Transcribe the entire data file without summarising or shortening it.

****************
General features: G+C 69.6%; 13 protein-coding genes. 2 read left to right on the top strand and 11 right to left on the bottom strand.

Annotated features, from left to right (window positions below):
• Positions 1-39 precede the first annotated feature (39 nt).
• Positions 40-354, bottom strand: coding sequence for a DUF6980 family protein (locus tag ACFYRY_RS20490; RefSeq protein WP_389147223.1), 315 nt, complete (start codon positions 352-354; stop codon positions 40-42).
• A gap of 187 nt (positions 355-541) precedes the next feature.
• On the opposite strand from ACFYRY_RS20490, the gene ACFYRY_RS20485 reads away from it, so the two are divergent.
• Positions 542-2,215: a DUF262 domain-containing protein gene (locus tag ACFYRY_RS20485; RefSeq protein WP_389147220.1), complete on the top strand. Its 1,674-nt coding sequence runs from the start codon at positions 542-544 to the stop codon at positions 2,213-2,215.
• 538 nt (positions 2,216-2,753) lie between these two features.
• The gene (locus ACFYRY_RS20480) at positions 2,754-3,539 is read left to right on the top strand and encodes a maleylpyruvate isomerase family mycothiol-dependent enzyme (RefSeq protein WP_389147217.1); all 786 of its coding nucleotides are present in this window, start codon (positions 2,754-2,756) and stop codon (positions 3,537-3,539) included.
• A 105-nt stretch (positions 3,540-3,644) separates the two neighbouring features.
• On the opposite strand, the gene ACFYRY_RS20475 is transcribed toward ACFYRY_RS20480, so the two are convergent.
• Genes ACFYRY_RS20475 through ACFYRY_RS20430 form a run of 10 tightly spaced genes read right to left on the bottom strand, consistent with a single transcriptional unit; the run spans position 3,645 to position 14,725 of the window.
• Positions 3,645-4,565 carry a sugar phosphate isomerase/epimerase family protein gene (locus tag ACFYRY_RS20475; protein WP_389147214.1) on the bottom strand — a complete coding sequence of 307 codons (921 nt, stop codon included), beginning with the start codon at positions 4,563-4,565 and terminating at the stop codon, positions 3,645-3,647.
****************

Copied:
General features: G+C 69.6%; 13 protein-coding genes. 2 read left to right on the top strand and 11 right to left on the bottom strand.

Annotated features, from left to right (window positions below):
• Positions 1-39 precede the first annotated feature (39 nt).
• Positions 40-354, bottom strand: coding sequence for a DUF6980 family protein (locus tag ACFYRY_RS20490; RefSeq protein WP_389147223.1), 315 nt, complete (start codon positions 352-354; stop codon positions 40-42).
• A gap of 187 nt (positions 355-541) precedes the next feature.
• On the opposite strand from ACFYRY_RS20490, the gene ACFYRY_RS20485 reads away from it, so the two are divergent.
• Positions 542-2,215: a DUF262 domain-containing protein gene (locus tag ACFYRY_RS20485; RefSeq protein WP_389147220.1), complete on the top strand. Its 1,674-nt coding sequence runs from the start codon at positions 542-544 to the stop codon at positions 2,213-2,215.
• 538 nt (positions 2,216-2,753) lie between these two features.
• The gene (locus ACFYRY_RS20480) at positions 2,754-3,539 is read left to right on the top strand and encodes a maleylpyruvate isomerase family mycothiol-dependent enzyme (RefSeq protein WP_389147217.1); all 786 of its coding nucleotides are present in this window, start codon (positions 2,754-2,756) and stop codon (positions 3,537-3,539) included.
• A 105-nt stretch (positions 3,540-3,644) separates the two neighbouring features.
• On the opposite strand, the gene ACFYRY_RS20475 is transcribed toward ACFYRY_RS20480, so the two are convergent.
• Genes ACFYRY_RS20475 through ACFYRY_RS20430 form a run of 10 tightly spaced genes read right to left on the bottom strand, consistent with a single transcriptional unit; the run spans position 3,645 to position 14,725 of the window.
• Positions 3,645-4,565 carry a sugar phosphate isomerase/epimerase family protein gene (locus tag ACFYRY_RS20475; protein WP_389147214.1) on the bottom strand — a complete coding sequence of 307 codons (921 nt, stop codon included), beginning with the start codon at positions 4,563-4,565 and terminating at the stop codon, positions 3,645-3,647.